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Highlighting indirect functions: implications of using an ecological understanding for exploring safe educational environments
University of Gävle, Faculty of Education and Business Studies, Department of Educational sciences. (STORIES)ORCID iD: 0000-0002-1871-4488
University of Gävle, Faculty of Education and Business Studies, Department of Educational sciences. (STORIES)
2015 (English)In: Abstract book, 2015, 10-10 p.Conference paper, Abstract (Refereed)
Abstract [en]

From an ecological whole-school perspective different parts of the educational environment are viewed as in constant relation to others. This means that everyone involved condition, and are conditioned by, each other’s actions in multiple continuous processes. If one function fails the consequences affects others who share their environment. The purpose of this presentation is to use an ecological approach to understand ways in which staff who is only indirectly involved in education can contribute to the educational environment. In discussions of educational environments the teachers, students and content often take center stage. Hansen’s examination of Dewey’s educative environment focuses on the classroom, however, education is underpinned by indirect functions such as care takers, cleaners and canteen staff that facilitate students’ educational experiences by attending to students’ need of nutrition and a clean and safe school environment. Dewey argued that the environment consists of relevant features for the given situation, discriminating it from the surroundings that are irrelevant. Thus, the indirect functions cannot be viewed as surroundings, but constitute part of the educational environment albeit often overlooked or viewed as peripheral. As illustrated by a case study in a Swedish secondary school these staff members, by their presence alone as adults in the corridors and other places in the school, contributed to a safe environment. Moreover, at times they collaborated with other professions, as well as went beyond their intended functions, for the best of the students. For example, cleaners who witnessed bullying reported it to the teachers. The care takers took some students under their wings and asked them to help mend broken things around the school, thus providing them with meaningful relationships that strengthened the students’ bond with the school. However, the municipal management cut back on costs for care takers, despite protests from the principal, and the care takers were replaced by a weekly service visit operated centrally. This can be framed as an atomistic logic of schooling, disregarding the actual function of support staff in the educational environment. We argue that an ecological perspective can provide fruitful insights that can be used for promoting safe educational environments.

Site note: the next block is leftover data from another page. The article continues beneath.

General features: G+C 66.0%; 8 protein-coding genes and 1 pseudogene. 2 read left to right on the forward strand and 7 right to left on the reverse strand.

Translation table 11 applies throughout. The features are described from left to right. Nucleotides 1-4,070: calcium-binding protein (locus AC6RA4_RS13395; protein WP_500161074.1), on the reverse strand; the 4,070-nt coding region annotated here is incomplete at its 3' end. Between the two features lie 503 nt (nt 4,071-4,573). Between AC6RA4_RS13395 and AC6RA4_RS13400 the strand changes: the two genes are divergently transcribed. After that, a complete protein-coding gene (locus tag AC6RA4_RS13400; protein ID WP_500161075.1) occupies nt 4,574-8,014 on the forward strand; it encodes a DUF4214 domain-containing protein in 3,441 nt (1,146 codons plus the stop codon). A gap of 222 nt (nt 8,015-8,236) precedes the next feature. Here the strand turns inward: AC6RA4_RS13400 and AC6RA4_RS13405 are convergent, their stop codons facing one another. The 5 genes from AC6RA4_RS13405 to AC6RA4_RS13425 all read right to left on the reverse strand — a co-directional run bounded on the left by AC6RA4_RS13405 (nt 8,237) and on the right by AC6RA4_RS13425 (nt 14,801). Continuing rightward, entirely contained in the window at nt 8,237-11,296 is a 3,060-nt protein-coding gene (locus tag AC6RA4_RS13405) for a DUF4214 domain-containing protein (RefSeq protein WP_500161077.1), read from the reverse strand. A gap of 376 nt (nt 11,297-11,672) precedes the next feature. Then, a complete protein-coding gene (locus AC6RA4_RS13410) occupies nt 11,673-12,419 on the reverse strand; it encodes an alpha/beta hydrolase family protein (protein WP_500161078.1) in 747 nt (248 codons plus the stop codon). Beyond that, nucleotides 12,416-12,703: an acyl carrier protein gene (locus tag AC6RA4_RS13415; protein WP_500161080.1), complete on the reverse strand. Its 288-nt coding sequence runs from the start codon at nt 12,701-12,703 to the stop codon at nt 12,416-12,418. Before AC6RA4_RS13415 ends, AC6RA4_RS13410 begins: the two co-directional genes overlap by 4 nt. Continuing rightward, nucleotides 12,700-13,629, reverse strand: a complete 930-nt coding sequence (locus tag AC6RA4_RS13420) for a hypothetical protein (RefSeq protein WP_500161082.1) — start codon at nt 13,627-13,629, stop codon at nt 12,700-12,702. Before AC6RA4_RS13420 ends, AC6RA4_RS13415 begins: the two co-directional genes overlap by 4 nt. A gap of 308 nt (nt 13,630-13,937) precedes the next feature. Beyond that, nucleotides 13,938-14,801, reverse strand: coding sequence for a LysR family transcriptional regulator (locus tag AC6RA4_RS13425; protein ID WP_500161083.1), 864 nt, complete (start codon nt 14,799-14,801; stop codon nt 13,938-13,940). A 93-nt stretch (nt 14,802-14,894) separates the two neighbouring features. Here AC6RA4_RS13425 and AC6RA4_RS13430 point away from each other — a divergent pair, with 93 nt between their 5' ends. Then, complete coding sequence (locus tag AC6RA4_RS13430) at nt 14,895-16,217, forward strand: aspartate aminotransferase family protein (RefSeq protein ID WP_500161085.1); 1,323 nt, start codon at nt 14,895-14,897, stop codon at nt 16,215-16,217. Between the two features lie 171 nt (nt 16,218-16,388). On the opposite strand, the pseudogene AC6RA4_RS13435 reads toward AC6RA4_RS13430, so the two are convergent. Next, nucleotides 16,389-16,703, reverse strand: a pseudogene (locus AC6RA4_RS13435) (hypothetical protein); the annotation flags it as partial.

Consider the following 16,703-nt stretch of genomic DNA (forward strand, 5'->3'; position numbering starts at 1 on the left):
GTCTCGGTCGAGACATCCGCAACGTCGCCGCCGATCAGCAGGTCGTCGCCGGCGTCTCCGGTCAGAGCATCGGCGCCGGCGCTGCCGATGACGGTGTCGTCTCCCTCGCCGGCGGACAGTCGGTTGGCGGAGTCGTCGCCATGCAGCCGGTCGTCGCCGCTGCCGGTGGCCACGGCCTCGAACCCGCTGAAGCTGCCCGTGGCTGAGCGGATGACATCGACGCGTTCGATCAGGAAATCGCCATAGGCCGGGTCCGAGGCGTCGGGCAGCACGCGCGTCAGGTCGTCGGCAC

Place, publisher, year, edition, pages
2015. 10-10 p.
National Category
URN: urn:nbn:se:hig:diva-19983OAI: oai:DiVA.org:hig-19983DiVA: diva2:839894
NERA 2015, Marketisation and Differentiation in Education, 4-6 March 2015, Gothenburg, Sweden
AFA Insurance, 110145
Available from: 2015-07-06 Created: 2015-07-06 Last updated: 2015-12-08Bibliographically approved

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Frelin, AnneliGrannäs, Jan
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